1. First, you have to figure out the different overhead costs that are involved and the total amount
2. Then, you determine which costs are the same in nature and have a relationship with the different allocation bases, this could be labor hours or units
3. Next, you determine the allocation base for the department in question
4. Then, you divide the total overhead cost by the allocation base that was determined in Step 3
5. The predetermined overhead rate calculated in step 4 can either be applied to other departments or products; or better still, new rates for other departments can be computed using the same steps

See also: Budgetary Challenges and Problems

## Examples of predetermined overhead rate

In order to have a better understanding of how to calculate the predetermined overhead rate, let us look at some examples:

### How to find predetermined overhead rate: Example 1

A firm, Jotscroll Media Company will be launching a new product soon and wants a predetermined overhead rate calculated for it. The companyâ€™s production department comes up with the details of how much the overheads will be and the total of the other costs that will be incurred. Hence, the pricing details presented are as follows:

Since we want to calculate the predetermined overhead rate, direct costs will be ignored. This means that to get the total manufacturing overhead cost, we must add the variable overhead and the fixed overhead. That is:

Total manufacturing overhead cost = \$150,000 + \$350,000 = \$500,000

• Total Manufacturing Overhead = \$500,000
• Labor hours amount to 2,000.

Therefore, using the POHR formula;

Predetermined Overhead Rate = Total Manufacturing Overhead Cost / Direct labor hours

The predetermined overhead rate is calculated as:

= \$500,000 / 2,000 = 250 per direct labor hour

Therefore, this predetermined overhead rate of 250 is used in the pricing of the new product.

On the other hand, if we change the allocation base used for the calculation from labor hours to machine hours, the predetermined overhead rate would be based on machine hours. Supposing the pricing details are as follows:

The predetermined overhead rate calculation for this would be as follows:

Total manufacturing overhead cost = \$150,000 + \$350,000 = \$500,000

• Total Manufacturing Overhead = \$500,000
• Direct machine hours amount to 4,500

Therefore, using the predetermined overhead rate formula:

= Total Manufacturing Overhead Cost / Direct machine hours

The predetermined overhead rate is calculated as:

= \$500,000 / 4,500 = 111.11 per direct machine hour

The example shown above is known as the single predetermined overhead rate or plant-wide overhead rate. Different businesses have different ways of costing; some would use the single rate, others the multiple rates, while the rest may make use of activity-based costing.

In larger companies, each department in which different production processes take place usually computes its own predetermined overhead rate. Despite the fact that it may become more complex, it is considered more accurate and helpful to have different predetermined overhead rates for each department, because the level of efficiency and precision increases.

### How to determine predetermined overhead rate: Example 2

Suppose that ABC Ltd produces a product and uses labor hours to assign the manufacturing overhead cost. Letâ€™s assume the manufacturing overhead was estimated to be \$155,000, and the labor hours estimated to be involved were 1,200 hours. Here is how to calculate the predetermined overhead rate for this example:

Solution

For this example of predetermined overhead rate, labor hours will be our activity base. Therefore:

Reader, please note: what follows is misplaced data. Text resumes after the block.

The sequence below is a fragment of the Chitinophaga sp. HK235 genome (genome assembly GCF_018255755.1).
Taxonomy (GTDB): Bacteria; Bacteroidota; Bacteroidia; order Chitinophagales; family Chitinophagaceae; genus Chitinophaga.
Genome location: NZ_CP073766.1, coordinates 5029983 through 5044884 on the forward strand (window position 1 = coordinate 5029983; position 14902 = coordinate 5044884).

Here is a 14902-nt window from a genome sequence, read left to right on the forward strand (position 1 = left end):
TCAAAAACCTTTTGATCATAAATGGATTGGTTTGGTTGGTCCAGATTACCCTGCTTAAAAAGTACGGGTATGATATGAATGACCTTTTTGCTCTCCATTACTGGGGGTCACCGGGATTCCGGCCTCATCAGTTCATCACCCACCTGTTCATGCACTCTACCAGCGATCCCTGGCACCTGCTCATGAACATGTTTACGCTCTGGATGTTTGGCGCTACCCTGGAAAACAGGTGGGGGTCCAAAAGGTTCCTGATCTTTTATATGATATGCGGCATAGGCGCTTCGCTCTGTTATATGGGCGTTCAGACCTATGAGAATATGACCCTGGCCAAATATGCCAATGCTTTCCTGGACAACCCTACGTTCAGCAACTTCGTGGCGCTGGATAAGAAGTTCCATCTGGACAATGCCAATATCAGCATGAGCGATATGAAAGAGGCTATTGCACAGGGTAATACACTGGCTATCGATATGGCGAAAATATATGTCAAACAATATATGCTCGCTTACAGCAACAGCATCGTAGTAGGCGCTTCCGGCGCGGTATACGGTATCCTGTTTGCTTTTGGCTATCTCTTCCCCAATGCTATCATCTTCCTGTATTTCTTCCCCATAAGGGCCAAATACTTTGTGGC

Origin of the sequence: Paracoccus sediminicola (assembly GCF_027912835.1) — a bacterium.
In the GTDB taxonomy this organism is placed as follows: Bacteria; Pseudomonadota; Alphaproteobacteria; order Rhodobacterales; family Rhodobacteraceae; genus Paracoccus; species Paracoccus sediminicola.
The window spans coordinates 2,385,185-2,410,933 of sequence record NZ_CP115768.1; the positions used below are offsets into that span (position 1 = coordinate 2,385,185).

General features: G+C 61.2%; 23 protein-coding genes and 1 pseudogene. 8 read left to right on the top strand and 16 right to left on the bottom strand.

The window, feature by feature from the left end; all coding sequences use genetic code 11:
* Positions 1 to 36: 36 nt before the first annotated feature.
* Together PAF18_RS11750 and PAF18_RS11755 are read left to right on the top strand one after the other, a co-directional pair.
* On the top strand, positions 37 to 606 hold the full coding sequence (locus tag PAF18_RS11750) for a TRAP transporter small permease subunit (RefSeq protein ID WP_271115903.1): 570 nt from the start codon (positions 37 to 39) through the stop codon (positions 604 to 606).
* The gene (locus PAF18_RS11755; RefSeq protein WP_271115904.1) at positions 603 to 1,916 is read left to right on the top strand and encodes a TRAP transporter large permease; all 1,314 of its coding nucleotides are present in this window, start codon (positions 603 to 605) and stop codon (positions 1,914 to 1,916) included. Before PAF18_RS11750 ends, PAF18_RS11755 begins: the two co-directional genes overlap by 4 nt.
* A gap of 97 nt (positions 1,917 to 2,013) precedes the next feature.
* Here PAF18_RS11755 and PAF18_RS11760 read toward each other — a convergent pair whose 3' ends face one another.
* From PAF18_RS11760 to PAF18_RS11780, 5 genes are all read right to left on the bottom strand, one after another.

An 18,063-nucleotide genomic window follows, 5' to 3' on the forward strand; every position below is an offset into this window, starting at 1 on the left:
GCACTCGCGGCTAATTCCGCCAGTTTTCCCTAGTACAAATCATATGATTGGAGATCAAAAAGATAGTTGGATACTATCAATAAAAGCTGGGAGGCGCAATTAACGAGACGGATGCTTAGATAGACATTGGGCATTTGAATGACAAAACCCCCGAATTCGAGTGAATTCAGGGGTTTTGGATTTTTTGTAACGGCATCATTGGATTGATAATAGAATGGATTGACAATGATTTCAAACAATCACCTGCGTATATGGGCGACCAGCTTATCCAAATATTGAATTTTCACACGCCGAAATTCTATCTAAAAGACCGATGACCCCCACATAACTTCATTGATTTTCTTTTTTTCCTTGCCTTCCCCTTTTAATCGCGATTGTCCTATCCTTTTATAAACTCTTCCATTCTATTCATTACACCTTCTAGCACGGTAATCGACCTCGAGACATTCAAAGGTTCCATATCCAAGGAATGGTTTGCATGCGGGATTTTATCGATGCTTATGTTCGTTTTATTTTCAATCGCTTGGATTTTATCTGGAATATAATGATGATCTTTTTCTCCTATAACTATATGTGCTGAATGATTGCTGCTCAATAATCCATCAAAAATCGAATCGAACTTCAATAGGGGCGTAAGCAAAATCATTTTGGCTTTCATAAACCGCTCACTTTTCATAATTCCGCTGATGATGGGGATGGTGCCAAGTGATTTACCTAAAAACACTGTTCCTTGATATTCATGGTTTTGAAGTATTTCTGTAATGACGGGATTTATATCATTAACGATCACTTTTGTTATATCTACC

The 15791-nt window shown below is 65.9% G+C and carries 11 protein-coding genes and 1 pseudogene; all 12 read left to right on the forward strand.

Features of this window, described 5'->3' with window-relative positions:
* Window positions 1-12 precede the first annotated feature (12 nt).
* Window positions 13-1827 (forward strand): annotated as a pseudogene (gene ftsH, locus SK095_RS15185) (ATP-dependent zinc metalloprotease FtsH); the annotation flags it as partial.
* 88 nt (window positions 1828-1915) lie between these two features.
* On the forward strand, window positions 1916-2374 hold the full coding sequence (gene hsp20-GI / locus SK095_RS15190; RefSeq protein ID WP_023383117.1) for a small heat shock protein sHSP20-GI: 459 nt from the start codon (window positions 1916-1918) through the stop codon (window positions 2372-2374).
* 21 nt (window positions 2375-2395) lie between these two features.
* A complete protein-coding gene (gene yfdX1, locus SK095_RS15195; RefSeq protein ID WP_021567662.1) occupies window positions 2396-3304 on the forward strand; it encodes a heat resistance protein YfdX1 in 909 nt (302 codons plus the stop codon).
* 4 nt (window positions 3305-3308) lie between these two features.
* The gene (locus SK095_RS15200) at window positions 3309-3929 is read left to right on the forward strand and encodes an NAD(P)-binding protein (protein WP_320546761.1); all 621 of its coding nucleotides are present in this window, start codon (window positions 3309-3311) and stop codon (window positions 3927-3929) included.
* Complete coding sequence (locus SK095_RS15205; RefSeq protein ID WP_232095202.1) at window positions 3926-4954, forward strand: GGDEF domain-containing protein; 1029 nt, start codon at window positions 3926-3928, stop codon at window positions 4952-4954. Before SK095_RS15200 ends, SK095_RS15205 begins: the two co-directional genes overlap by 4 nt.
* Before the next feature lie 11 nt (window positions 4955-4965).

• Total Manufacturing Overhead = \$155,000
• Direct labor hours amount to 1,200

Using the predetermined overhead rate formula:

= Total Manufacturing Overhead Cost / Direct labor hours

Calculating predetermined overhead rate:

= \$155,000 / 1,200 = 129 per direct labor hour

### How to calculate the predetermined overhead rate: Example 3

Letâ€™s look at another example of predetermined overhead rate; assume you are the head of ABC Inc and you are considering the launch of a new product, X. You have, however, asked the production head to develop the details of costing on existing product overhead costs so that you can apply the same to product X while making its pricing decisions. In this regard, the production department presented the following details:

The production head would need to calculate a predetermined overhead rate, as that is the main cost allocated to the new product X. Hence, this is how it will be calculated:

Solution

In order to calculate the predetermined overhead rate, all the direct costs will be ignored; be it direct cost labor or direct material. Hence, the total manufacturing overhead cost will be the variable overhead and the fixed overhead. That is:

=145,000 + 420,000 = 565,000

Using the labor hours as allocation base units, the predetermined overhead rate includes:

• Total Manufacturing Overhead = 565,000
• Direct labor hours = 8,500

Using the predetermined overhead rate formula:

= Total Manufacturing Overhead Cost / Direct labor hours

= 565,000 / 8,500

= 66.47 per direct labor hour

Hence, you can apply this predetermined overhead rate of 66.47 to the pricing of the new product X.

### Example 4

Two companies, ABC company, and XYZ company are competing to get a massive order that will make them much recognized in the market. This project is going to be lucrative for both companies but after going over the terms and conditions of the bidding, it is stated that the bid would be based on the overhead rate. This means that since the project would involve more overheads, the company with the lower overhead rate shall be awarded the auction winner.

In this regard, the following overhead details are reported by both companies:

Based on the above information, we must calculate the predetermined overhead rate for both companies to determine which company has more chance of winning the auction.

Solution

Calculating predetermined overhead rate for ABC Company:

First, we have to calculate the total manufacturing overhead cost for ABC Company, which is